There is really nothing funny about church potlucks. Okay, there is. Jell-O. Actually, the great purple Jell-O wave of the 50s, 60s, 70s and 80s has faded into nothing but a joke about predominance of Jell-O at church potlucks. Jell-O is harder to find at today’s church potluck than finding a person who is happy with the direction of the church. Jell-O has been reduce to VBS and the occasional nostalgic dish of the hip mom doing the retro recipe she found on the cool retro mom’s blog.
Fed on diet of the Food Channel, Martha Stewart, and O living, and all
those foodie sites, the modern day potluck can be a cornucopia of
exotica and cuteness. Desserts like baked pound cake cut in strips looking suspiciously like french fries and
topped with raspberry sauce and served in a McDonald’s Fries container
make hard to know what to do. Eat it or admire its cleverness. Of course
I ate the foo-foo fries without the proper admiration, to the dread of
my wife for her uncouth husband. They were cute, but they were tasty. For men, taste trumps cute.
Then, there are the leftovers extravaganza
casseroles. Everything in the fridge is thrown into a dish and topped
with lots of cheese and cream. It is important with these dishes to make
sure to tell people that it was grandma’s or a beloved aunt’s recipe.
This keeps any unChrist like critic from setting you free with some
unwanted pesky truth.
For the most part the open potluck becomes a contest of taste. Many
people feel the anxiety of cooking for them and the anxiety of having to
sampling all the dishes while at them, less you insult someone by not
tasting their culinary concoction. We all admire the bachelor who brings
a bucket of fried chicken he pick up on the way in. If it were only that easy. I remember a
particularly good hunter bringing his various kills in the form of wild
game chili. The challenge was real men eat moose, elk and deer in a
mixture of beans and spices. It was good, but buried in spices, all that
game tasted liked chicken.
Churches understand the nature of competition and the drive to outdo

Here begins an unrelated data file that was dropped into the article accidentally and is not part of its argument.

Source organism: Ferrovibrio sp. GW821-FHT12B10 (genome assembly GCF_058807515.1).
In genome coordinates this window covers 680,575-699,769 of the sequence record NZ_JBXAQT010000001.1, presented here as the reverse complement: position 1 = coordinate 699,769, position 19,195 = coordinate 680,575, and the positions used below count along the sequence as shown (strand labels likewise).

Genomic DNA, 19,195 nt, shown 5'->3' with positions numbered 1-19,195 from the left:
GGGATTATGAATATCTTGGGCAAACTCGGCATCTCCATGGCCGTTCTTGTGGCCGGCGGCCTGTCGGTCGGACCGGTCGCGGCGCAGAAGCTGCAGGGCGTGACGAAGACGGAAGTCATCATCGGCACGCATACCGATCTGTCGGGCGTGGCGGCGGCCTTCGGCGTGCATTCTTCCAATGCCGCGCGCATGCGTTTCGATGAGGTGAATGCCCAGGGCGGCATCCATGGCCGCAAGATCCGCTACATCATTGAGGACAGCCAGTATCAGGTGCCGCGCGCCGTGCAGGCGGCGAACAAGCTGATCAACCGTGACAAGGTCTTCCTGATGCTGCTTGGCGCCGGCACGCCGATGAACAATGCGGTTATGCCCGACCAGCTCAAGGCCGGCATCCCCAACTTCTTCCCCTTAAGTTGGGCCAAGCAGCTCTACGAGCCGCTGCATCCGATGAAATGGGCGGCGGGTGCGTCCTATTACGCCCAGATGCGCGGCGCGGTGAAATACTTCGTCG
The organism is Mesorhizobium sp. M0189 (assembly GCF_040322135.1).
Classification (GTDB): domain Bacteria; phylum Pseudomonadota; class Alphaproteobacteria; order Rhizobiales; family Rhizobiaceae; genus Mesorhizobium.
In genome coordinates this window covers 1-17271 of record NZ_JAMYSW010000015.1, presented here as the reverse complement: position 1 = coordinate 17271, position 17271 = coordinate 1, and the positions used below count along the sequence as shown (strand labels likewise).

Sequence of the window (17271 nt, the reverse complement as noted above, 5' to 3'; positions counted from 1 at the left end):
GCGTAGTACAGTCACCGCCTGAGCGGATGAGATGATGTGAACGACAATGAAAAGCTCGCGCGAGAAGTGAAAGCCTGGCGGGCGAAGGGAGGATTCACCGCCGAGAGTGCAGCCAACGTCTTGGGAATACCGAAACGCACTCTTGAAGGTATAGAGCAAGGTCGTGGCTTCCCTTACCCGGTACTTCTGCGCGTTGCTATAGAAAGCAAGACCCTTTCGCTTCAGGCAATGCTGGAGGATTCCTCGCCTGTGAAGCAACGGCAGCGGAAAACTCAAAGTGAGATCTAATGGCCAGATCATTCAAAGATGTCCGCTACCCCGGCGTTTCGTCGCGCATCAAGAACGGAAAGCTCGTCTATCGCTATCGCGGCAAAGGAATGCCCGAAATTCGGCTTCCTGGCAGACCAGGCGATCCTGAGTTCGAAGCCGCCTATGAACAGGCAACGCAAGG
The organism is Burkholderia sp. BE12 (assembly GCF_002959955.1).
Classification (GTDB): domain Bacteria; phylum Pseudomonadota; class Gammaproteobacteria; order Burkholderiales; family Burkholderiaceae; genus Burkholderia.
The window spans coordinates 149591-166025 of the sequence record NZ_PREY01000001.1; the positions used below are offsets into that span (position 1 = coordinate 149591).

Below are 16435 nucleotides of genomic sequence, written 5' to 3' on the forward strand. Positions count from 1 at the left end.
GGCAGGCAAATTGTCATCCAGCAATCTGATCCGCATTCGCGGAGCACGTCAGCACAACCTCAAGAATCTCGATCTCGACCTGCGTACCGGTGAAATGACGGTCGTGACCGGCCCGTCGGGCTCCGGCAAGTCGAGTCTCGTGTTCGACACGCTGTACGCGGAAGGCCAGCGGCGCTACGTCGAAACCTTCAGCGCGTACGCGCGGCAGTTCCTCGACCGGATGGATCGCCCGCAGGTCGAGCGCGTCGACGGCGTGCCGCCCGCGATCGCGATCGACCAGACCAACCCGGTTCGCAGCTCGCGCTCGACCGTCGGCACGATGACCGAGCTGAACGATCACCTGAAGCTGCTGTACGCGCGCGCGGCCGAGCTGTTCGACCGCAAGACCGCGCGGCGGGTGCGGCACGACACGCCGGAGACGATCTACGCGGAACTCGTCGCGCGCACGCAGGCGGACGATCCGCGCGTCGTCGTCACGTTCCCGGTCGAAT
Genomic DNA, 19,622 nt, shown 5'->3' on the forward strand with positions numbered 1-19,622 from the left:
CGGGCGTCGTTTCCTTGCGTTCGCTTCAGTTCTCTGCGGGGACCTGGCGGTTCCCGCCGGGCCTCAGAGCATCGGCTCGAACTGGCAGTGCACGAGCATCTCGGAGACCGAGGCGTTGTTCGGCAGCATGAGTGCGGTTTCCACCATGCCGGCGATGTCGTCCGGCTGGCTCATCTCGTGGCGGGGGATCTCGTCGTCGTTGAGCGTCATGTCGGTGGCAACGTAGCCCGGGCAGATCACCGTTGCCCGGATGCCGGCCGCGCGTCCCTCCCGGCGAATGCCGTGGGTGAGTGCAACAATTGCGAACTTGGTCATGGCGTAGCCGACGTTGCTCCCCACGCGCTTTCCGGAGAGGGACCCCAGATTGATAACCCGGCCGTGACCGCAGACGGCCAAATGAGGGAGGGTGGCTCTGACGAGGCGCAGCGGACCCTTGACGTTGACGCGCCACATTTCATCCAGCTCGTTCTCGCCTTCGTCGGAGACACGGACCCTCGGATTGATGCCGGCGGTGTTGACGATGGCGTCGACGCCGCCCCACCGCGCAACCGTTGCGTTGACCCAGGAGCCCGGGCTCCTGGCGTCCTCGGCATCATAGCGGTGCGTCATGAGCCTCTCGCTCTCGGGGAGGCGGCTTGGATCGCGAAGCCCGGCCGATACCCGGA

your beloved neighbors and friends, so they use a technique of targeted
potlucks. Pick a theme like soup, Mexican, pasta, or chili and you can
at least control the culinary adventures. But people, armed with Google,
are ever more clever. Homemade churros, a delicate pesto gnocchi or an
exotic chili from a small town in the Guatemala famed for its Mayan
green chili sauce suddenly find their way to the themed potluck.
Mexican, when Mexican is chosen, I feel the pressure. So when Mexican
was chosen in our recent potluck, I found my grandmother’s empanada
recipe online. At least I hope that the recipe was like my
grandmother's. It seemed like something she would make. I made my own
Dulce de Leche, sautéed apples and made the cream cheese dough. My wife
love the condition of the kitchen after my Googling adventure, but
that’s another story. At the potluck, I was relieved that they turned
out just like grandmother’s, or at least like the ones I hope I
remembered she made. I got the compliments. No one saw the kitchen I
left at home, no doubt. Yet, somehow the past connected to my present.
Is that what potlucks are about?
Was the wedding in Canna a potluck? I like to think so. Water to wine, I wonder I I can Google that?
This humor first published with Spokane Favs at : http://spokanefavs.com/blogs/ernesto-tinajero/church-potlucks-in-the-age-of-the-internet#sthash.ifxvZrbx.dpuf